Welcome to the next wave of prospects we’ll be discussing here at TLN. Earlier this month we looked at the Leafs’ options at number four, but as management has pointed out a few times, they really want to hit a homerun on the 24th overall pick acquired from Nashville in order to ramp up this rebuild. Now we’ll take a look at who might be around, or just within reach and perhaps worth a draft day deal to move up and select. Starting things off: Nick Merkley of the WHL’s Kelowna Rockets.
Merkley’s projected overall selection ranges a little bit. Consensus at MyNHLDraft has him as high as 14, while scouting services like CSS and ISS have him at 23rd and 19th respectively. Corey Pronman of ESPN ranked him 18th in his top one-hundred prospects list earlier this month (Insider Paywall).
As for his production, Merkley has enjoyed success with the Rockets in his two years there. As a rookie in the 2013-14 season he notched nearly a point-per-game as a 16-year-old with 75 points in 80 games, including playoffs. He then followed that up with 117 points over this past campaign in 89 appearances, again including the Rockets’ postseason run.
Merkley is a distributing center and his numbers reflect that, as he’s racked up assists at quite a rate, including 45 primary helpers this past year, tops in the WHL by a fair margin for draft-eligible players who punched in a full regular season (Jansen Harkins was second with 35). Matthew Barzal was comparable in terms of per-game rate in this regard (0.59 to Merkley’s 0.63), but he should be off the board in the top ten, not in the discussion for 24th overall.
Again, looking at draft-eligible players, Merkley ranked second in the league in points-per-game (1.25), just a shade below Barzal (1.30). He was fourth, however, among the same group in TeamPt% – percentage his points account for all of the team’s scoring – with 29.8%, behind Barzal, Harkins, and Jake DeBrusk (numbers via CHLStats.com).
Another thing to note about Merkley is he’s a fairly late birthday, only turning 18 just two days ago.
The Eye Test
As you’d expect from the numbers, Merkley’s strengths appear to be his vision and ability to create scoring opportunities for those around him.
Here’s a quick blurb from Pronman’s piece describing his level of skill:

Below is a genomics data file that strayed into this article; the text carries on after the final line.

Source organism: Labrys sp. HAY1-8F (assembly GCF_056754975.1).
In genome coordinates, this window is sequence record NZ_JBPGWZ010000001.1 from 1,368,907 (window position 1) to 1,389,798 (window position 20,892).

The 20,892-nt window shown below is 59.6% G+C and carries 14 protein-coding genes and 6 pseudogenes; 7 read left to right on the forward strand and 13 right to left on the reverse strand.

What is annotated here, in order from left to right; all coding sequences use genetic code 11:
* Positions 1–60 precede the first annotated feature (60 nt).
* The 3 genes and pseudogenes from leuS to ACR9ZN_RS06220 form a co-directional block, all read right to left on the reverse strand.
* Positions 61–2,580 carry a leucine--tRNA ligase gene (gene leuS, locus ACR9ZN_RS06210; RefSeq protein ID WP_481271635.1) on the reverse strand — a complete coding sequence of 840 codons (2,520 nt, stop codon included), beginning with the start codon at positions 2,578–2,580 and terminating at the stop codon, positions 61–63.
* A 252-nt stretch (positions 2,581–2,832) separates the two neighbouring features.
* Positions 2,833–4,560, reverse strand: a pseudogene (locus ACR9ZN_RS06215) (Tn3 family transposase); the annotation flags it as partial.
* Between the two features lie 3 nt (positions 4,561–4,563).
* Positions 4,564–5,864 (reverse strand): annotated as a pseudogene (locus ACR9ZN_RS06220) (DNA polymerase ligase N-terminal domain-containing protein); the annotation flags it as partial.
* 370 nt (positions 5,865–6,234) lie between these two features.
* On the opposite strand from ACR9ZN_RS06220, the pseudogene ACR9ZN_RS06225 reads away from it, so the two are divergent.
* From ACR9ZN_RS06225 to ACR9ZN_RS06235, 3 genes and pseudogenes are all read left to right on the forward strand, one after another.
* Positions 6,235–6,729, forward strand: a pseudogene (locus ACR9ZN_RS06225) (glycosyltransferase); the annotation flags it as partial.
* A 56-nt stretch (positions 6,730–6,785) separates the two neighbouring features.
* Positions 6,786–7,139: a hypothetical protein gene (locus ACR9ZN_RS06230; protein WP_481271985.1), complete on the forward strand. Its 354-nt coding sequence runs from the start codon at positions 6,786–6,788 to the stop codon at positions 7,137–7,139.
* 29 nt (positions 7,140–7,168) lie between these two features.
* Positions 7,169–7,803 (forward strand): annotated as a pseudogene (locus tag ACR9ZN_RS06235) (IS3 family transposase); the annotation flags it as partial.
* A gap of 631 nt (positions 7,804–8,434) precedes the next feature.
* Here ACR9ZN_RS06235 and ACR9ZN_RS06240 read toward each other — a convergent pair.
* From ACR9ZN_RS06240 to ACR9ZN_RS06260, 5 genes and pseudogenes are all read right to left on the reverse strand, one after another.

…a high-end offensive weapon who can make a wide variety of plays to generate scoring chances, and is a dynamic puck handler with very soft hands and a high level of creativity…makes plays in tight spaces and at a very quick pace…very flashy player — arguably at times trying to be too fancy — but overall the tempo at which he plays makes him very dangerous.
Flashy? Too fancy? Sign me up.
The only real knock on Merkley is his size, as he registers at just shy of 5’11 right now. But I think we’re all smart enough these days to move past that as a reason to pass on a player, especially given his production as a draft-eligible and even in his draft-minus-one year.
If you want to run your own eye test on Merkley’s game, his Rockets are currently competing in the Memorial Cup, with games against Rimouski and Oshawa over the next two nights.
Does he make the Leafs’ shortlist?
There’s little doubt the Leafs will have Merkley’s name penciled in as an option at 24th, the question is whether he can fall far enough for them to have to make that sort of decision. A pass-first center with this sort of production presents as something the organization has had major difficulty acquiring, and if they opt to go with Marner over Strome with the top pick (they should), you’re hauling two major offensive forwards out of the first round with what could be complementing skill-sets.
It’s tough to say whether Merkley is worth trading up for since we don’t know the prices to make that move, or how the Leafs currently feel the round will shake out. Dubas did mention him by name a few weeks ago when discussing scouting junior players still in action, so he’s at least on their radar.